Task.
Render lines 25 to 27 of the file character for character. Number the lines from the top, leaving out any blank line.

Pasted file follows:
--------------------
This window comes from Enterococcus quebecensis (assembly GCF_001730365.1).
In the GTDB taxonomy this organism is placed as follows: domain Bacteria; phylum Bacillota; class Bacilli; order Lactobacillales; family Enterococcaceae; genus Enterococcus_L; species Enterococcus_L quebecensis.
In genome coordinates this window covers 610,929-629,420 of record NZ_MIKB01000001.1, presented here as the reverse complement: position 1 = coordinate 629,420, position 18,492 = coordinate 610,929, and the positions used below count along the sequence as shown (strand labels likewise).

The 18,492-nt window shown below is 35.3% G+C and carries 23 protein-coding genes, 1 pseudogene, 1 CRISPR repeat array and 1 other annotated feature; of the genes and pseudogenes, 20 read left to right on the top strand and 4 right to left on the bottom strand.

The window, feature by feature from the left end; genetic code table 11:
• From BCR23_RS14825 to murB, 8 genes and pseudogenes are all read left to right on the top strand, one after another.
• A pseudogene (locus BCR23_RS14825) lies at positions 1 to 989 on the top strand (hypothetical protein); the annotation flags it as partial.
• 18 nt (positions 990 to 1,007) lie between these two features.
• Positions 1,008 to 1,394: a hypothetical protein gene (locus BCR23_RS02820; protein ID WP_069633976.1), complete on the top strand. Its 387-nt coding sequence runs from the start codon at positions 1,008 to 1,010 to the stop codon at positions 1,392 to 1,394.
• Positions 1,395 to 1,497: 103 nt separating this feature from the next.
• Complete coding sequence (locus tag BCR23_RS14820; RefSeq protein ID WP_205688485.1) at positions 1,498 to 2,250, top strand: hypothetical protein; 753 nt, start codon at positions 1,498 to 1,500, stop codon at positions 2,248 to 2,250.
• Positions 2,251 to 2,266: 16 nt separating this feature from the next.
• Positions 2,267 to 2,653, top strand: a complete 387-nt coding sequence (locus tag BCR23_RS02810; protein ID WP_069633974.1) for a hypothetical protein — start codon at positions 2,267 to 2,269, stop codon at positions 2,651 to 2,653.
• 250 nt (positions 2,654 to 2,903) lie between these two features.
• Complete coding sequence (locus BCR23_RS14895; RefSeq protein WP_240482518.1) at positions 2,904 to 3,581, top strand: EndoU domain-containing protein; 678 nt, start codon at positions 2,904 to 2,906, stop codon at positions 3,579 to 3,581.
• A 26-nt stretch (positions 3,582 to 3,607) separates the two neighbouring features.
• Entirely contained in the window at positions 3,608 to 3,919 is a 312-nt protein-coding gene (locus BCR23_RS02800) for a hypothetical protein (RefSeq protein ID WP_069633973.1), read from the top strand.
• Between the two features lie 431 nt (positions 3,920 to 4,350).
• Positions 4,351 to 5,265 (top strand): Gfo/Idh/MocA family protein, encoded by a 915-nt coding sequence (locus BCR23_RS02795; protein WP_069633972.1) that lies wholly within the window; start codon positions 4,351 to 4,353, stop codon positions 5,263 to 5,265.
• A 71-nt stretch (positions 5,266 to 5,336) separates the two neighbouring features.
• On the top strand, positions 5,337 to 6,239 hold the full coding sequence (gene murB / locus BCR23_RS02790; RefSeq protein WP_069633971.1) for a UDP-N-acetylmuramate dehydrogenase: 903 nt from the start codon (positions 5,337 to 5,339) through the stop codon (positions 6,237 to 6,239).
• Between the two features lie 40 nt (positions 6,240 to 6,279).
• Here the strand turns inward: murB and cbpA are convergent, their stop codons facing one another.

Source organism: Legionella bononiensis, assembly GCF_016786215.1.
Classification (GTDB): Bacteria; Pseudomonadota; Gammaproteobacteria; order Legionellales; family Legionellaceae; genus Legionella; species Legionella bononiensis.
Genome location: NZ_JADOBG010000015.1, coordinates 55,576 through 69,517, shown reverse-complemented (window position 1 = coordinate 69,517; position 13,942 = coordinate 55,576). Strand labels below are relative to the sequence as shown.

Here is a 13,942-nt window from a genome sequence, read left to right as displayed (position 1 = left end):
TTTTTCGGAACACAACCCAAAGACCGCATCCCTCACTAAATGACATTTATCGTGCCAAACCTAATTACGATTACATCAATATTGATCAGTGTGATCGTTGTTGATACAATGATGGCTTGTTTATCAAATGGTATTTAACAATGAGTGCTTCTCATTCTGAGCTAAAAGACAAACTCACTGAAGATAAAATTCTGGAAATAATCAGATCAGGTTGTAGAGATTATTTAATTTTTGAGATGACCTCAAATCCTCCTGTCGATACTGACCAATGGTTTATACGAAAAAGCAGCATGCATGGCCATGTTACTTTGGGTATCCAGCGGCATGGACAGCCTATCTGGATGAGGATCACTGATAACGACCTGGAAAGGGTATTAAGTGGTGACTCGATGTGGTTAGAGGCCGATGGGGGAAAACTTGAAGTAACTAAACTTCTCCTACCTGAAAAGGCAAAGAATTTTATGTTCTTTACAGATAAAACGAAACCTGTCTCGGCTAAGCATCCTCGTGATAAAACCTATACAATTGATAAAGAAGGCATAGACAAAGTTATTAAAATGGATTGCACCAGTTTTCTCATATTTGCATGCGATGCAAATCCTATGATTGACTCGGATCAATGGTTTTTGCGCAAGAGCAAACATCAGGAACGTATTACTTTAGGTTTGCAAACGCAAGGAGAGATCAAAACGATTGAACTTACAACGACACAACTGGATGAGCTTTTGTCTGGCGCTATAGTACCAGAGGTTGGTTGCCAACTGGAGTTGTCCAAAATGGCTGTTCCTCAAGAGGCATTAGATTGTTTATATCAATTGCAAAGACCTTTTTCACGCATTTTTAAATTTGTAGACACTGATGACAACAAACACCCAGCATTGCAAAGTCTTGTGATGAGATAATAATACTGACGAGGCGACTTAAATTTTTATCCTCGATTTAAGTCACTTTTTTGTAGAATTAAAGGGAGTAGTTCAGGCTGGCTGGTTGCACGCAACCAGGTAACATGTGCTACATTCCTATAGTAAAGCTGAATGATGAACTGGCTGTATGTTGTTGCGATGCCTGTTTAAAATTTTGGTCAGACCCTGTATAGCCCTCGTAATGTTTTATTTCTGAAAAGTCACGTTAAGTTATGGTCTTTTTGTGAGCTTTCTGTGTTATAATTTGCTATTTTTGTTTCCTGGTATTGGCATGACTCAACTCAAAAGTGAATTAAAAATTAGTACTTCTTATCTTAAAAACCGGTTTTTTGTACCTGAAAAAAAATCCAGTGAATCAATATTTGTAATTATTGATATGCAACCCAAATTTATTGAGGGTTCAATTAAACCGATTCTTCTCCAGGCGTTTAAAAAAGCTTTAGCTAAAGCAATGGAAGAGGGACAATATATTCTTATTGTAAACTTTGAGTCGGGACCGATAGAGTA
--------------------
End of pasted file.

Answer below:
Classification (GTDB): Bacteria; Pseudomonadota; Gammaproteobacteria; order Legionellales; family Legionellaceae; genus Legionella; species Legionella bononiensis.
Genome location: NZ_JADOBG010000015.1, coordinates 55,576 through 69,517, shown reverse-complemented (window position 1 = coordinate 69,517; position 13,942 = coordinate 55,576). Strand labels below are relative to the sequence as shown.

Here is a 13,942-nt window from a genome sequence, read left to right as displayed (position 1 = left end):